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Cottonwood Marsh photo by Peter Burke

Holyoke - Phillips County
Aliases: Lions Club Fishing Hole
Ownership: None Listed
Description: The town of Holyoke is not only the county seat of Phillips County, and the largest town, it is also a decent birding town. The main claim to fame here is the small population of Mississippi Kites, best looked for in the town park on the west side of US 385 in the south part of town, but possible anywhere. Aforementioned town park may also be worth a look for migrants, though a lack of undergrowth limits it potential. There are many large trees in town (especially around the courthouse a few blocks north of the park), as well as some weedy lots, and any of these could attract an interesting migrant or winter resident.

Just east of town is the Lions Club Fishing Hole. This two-acre lake is one of the largest permanent bodies of water in the county. Look for breeding Orchard Oriole and for migrants in the small tangles on the east and south sides. Lark Sparrow and swallows are common in the area in summer. The small lake is popular with people but probably also gets ducks in migration.

Just south and west of the fishing hole are the Holyoke Sewage Ponds, which can only be scanned by standing on top of your car. The ponds have been criscrossed with thin wire in 4-foot square sections to discourage waterfowl from landing on the ponds, but resident Canada Geese can still be found here, and Killdeer and Spotted Sandpiper breed. Also be sure to check out the wet area with cattails where CR 41 crosses a creek just north of the ponds. While this area looks to small for rails to breed, they may stop over during migration, and sparrows or a Marsh Wren could make use of the spot.

Half a mile south of the sewage ponds on the same road is the Holyoke Cemetery, which may attract migrant landbirds from time to time.

US-385 north of Holyoke, and CRs 38 and 29 pass through some good grasslands with most of the associated species, as well as Burrowing Owl. There are a couple of small roadside woodlots along CR 29 and 38 that seem to be the most reliable spot in the county for Black-billed Magpie (the author has yet to miss them there), but rarely have much else.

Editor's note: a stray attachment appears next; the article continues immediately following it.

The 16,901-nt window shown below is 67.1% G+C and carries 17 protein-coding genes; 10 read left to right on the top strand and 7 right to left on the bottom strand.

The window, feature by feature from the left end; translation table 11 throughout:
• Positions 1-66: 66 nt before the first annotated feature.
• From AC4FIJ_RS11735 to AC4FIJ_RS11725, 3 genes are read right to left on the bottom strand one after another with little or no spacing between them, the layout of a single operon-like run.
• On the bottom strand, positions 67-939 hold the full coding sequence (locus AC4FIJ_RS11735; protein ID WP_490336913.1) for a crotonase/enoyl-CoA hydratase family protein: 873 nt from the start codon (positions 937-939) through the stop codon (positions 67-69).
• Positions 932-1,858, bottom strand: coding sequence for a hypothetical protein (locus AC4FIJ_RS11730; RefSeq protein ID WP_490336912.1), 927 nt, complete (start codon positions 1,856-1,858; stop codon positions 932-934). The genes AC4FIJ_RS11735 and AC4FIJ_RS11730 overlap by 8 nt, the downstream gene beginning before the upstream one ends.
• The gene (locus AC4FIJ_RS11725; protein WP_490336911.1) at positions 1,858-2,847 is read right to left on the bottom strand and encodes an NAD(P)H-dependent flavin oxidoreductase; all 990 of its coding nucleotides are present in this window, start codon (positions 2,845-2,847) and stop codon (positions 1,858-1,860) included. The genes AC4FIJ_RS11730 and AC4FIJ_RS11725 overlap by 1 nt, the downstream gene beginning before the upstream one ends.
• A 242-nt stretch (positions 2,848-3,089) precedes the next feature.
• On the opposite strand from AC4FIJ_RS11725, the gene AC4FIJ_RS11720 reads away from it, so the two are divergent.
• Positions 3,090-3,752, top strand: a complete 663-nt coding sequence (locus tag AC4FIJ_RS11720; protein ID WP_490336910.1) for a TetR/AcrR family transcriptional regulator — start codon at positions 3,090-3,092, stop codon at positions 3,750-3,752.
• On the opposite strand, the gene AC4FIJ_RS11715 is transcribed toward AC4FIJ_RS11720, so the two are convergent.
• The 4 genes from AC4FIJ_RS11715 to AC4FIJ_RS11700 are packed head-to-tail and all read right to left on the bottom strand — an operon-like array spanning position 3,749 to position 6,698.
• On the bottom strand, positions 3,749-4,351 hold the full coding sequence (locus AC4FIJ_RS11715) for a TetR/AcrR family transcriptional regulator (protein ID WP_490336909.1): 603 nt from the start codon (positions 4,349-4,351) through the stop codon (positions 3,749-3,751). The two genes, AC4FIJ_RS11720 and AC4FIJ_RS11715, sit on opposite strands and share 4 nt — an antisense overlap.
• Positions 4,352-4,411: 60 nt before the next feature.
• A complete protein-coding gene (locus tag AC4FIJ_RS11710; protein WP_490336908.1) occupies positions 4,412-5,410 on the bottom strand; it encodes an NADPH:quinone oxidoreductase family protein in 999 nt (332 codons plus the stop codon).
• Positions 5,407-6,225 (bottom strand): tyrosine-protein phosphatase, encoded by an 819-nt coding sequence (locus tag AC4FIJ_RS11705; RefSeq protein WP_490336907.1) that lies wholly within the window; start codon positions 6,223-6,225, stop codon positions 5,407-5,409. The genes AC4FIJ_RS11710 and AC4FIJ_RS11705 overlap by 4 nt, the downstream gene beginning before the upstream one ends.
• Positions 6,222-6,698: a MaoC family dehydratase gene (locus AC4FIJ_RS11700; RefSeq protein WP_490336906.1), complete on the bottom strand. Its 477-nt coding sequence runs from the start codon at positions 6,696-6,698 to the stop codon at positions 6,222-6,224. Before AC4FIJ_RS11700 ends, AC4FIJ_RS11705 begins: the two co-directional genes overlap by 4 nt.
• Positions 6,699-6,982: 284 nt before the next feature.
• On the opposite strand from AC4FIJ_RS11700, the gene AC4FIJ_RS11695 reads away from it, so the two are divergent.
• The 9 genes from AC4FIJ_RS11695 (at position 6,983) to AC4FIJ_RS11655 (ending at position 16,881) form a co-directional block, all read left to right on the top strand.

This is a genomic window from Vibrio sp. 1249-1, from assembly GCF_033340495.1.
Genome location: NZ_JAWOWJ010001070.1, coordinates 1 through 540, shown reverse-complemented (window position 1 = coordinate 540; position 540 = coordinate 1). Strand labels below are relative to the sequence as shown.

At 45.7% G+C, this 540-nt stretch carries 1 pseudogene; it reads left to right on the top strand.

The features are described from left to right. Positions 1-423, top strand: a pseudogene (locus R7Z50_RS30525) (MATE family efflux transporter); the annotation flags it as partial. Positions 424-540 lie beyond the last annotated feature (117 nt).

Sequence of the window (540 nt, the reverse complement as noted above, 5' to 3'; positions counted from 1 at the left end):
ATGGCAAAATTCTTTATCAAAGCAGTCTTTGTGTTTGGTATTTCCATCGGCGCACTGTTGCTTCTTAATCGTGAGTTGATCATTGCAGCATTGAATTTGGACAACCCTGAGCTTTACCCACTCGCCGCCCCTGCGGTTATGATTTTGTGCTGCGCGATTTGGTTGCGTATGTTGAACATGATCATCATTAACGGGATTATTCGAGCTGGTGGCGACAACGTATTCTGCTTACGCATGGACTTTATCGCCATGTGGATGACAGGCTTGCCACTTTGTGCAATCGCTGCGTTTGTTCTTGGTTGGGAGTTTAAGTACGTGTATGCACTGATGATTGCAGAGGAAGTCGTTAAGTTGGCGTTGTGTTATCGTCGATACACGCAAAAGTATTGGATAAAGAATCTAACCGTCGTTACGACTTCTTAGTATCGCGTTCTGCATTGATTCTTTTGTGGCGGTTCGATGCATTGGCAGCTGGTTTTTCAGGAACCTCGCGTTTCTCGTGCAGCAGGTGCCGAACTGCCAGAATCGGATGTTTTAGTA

Habitat: Park/Cemetery, Pond, Urban/Suburban, Lowland Riparian
Directions: Holyoke is at the intersection of US-6 and US-385, 50 miles east of Sterling, 32 miles south of Julesburg, and 37 miles north of Wray. To reach the sewage ponds, go east of town on US-6 to CR 41 (one mile east of the town center), and turn right (south). The ponds are on the left in less than half a mile. To get to the cemetery, continue south on CR 41. To get to the Fishing Hole, continue east a short distance on US 6 past CR 41. To get to the grassland areas mentioned north of town, take US 385 eight miles north of Holyoke. Travel west along CR 38 to reach CR 29, in 4.5 miles. Traveling north on CR 29 will bring you to I-76.
Other Wildlife:
Other Attractions:

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CBRC Records from Holyoke

SpeciesAccession No.Date(s)
Ruby-throated Hummingbird2014-179 08/30/2014
Anna's Hummingbird2018-027 09/04/2018
Piping Plover2013-295 05/15/2013
Barred Owleggs3/ /1897
Yellow-bellied Flycatcher2015-063 05/23/2015
Alder Flycatcher2015-14924 May 2015
Purple Finch2012-188 09/30/2012
Eastern Towhee2012-134 9/30/2012
Eastern Meadowlark2012-128 9/30/2012